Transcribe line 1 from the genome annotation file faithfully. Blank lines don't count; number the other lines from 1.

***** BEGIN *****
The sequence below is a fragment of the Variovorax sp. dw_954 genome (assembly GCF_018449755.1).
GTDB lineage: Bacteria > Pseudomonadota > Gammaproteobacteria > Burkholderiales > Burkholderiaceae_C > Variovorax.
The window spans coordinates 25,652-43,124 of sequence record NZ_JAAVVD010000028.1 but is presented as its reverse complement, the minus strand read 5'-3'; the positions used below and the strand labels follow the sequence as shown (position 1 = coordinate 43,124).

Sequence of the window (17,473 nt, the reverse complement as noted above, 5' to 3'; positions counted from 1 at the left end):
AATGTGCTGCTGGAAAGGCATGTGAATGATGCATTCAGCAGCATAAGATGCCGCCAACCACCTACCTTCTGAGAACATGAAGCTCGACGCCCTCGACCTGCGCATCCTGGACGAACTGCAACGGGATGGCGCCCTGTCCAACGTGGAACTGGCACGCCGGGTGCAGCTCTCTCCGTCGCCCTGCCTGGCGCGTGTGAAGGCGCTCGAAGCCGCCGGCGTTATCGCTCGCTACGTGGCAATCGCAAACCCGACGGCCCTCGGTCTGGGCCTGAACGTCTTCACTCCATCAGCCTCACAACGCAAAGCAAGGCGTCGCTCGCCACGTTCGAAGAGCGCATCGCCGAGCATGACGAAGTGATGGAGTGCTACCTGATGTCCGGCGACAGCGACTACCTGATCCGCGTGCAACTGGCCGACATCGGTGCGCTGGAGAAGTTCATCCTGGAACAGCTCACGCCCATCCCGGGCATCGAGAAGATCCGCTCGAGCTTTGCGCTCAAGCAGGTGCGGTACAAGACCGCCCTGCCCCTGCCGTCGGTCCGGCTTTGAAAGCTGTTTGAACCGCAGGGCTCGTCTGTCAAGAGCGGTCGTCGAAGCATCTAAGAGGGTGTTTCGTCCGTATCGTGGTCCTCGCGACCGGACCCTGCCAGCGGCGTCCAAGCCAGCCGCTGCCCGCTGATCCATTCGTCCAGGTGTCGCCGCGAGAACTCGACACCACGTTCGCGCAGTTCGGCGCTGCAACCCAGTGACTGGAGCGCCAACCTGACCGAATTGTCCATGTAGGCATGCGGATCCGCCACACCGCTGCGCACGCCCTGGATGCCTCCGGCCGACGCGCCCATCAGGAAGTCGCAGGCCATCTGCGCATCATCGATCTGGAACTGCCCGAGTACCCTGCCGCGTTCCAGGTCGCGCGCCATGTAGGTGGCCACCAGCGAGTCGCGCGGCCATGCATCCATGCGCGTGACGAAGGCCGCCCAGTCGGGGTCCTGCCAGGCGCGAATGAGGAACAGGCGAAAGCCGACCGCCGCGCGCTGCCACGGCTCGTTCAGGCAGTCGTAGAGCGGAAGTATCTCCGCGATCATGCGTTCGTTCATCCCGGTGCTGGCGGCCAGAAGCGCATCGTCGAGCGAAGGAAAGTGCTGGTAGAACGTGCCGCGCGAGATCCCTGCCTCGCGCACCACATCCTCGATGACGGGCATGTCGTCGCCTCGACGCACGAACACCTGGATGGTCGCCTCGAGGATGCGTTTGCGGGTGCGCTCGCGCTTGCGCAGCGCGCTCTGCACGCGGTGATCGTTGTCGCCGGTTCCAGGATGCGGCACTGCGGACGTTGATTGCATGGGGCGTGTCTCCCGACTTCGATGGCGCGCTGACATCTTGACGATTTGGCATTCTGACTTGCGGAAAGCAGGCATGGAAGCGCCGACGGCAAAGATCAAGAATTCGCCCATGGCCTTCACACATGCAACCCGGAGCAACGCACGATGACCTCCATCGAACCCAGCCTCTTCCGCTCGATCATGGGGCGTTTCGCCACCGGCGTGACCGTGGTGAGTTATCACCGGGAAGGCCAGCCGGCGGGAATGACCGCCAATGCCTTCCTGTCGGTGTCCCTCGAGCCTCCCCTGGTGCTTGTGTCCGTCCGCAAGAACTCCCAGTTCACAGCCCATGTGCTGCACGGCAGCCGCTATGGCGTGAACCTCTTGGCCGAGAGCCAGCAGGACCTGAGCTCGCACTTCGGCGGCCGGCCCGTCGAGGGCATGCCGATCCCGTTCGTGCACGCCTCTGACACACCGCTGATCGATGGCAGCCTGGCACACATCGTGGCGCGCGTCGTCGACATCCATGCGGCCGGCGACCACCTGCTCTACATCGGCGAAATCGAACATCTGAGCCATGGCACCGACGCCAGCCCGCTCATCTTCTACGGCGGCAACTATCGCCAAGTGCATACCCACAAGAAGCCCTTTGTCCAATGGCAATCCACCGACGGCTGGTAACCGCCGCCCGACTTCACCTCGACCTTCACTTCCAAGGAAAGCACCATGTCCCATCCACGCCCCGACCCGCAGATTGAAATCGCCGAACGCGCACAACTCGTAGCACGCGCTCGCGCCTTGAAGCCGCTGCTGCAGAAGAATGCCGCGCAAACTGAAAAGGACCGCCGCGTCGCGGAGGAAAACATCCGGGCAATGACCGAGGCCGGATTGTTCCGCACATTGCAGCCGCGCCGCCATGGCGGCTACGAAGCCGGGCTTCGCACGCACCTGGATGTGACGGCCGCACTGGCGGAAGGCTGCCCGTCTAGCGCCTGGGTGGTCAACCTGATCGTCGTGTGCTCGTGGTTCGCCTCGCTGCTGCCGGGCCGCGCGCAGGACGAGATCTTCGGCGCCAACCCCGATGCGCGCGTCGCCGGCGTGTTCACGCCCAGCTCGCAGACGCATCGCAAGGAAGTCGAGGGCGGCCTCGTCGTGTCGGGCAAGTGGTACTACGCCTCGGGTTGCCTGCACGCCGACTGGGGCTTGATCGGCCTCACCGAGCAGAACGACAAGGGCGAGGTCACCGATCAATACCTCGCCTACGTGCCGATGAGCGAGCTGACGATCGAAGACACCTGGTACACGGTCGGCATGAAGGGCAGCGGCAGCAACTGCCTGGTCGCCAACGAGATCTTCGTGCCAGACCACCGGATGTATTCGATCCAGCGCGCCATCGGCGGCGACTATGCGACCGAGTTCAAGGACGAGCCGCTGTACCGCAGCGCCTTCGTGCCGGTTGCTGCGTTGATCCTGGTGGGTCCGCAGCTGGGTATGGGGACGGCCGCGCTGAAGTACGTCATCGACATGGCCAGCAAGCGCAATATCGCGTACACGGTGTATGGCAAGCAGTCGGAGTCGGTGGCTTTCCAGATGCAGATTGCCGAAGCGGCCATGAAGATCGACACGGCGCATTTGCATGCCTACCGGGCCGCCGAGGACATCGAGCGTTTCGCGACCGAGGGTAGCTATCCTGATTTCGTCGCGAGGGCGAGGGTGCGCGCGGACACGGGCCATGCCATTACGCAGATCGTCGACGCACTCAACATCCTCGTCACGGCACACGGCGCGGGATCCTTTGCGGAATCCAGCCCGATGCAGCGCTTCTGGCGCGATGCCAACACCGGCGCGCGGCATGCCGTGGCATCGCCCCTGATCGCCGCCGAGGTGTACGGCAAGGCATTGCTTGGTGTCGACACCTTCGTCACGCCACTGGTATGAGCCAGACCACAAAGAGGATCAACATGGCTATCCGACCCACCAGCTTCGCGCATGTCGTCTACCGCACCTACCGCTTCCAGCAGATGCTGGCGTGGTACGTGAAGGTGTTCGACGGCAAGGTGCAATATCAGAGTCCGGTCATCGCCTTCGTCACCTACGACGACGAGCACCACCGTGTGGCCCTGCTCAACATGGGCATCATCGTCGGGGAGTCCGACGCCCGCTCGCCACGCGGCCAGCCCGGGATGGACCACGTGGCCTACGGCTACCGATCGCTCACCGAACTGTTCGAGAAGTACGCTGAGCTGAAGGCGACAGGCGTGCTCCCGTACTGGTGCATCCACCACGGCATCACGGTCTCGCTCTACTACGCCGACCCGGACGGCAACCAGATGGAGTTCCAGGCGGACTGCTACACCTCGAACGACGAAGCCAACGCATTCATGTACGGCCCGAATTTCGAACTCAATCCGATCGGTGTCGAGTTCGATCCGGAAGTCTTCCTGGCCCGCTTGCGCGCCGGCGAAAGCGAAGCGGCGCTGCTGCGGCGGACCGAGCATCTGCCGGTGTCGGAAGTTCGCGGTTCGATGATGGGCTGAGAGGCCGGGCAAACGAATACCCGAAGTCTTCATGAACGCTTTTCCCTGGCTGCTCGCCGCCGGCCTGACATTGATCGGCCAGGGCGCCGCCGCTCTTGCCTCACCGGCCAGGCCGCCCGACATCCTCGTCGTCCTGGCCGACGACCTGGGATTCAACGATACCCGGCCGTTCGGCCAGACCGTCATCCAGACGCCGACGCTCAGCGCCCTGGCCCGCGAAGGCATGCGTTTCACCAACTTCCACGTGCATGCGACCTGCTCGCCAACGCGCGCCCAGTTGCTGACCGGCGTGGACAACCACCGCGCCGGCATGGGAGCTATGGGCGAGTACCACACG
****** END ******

The sequence below is a fragment of the Variovorax sp. dw_954 genome (assembly GCF_018449755.1).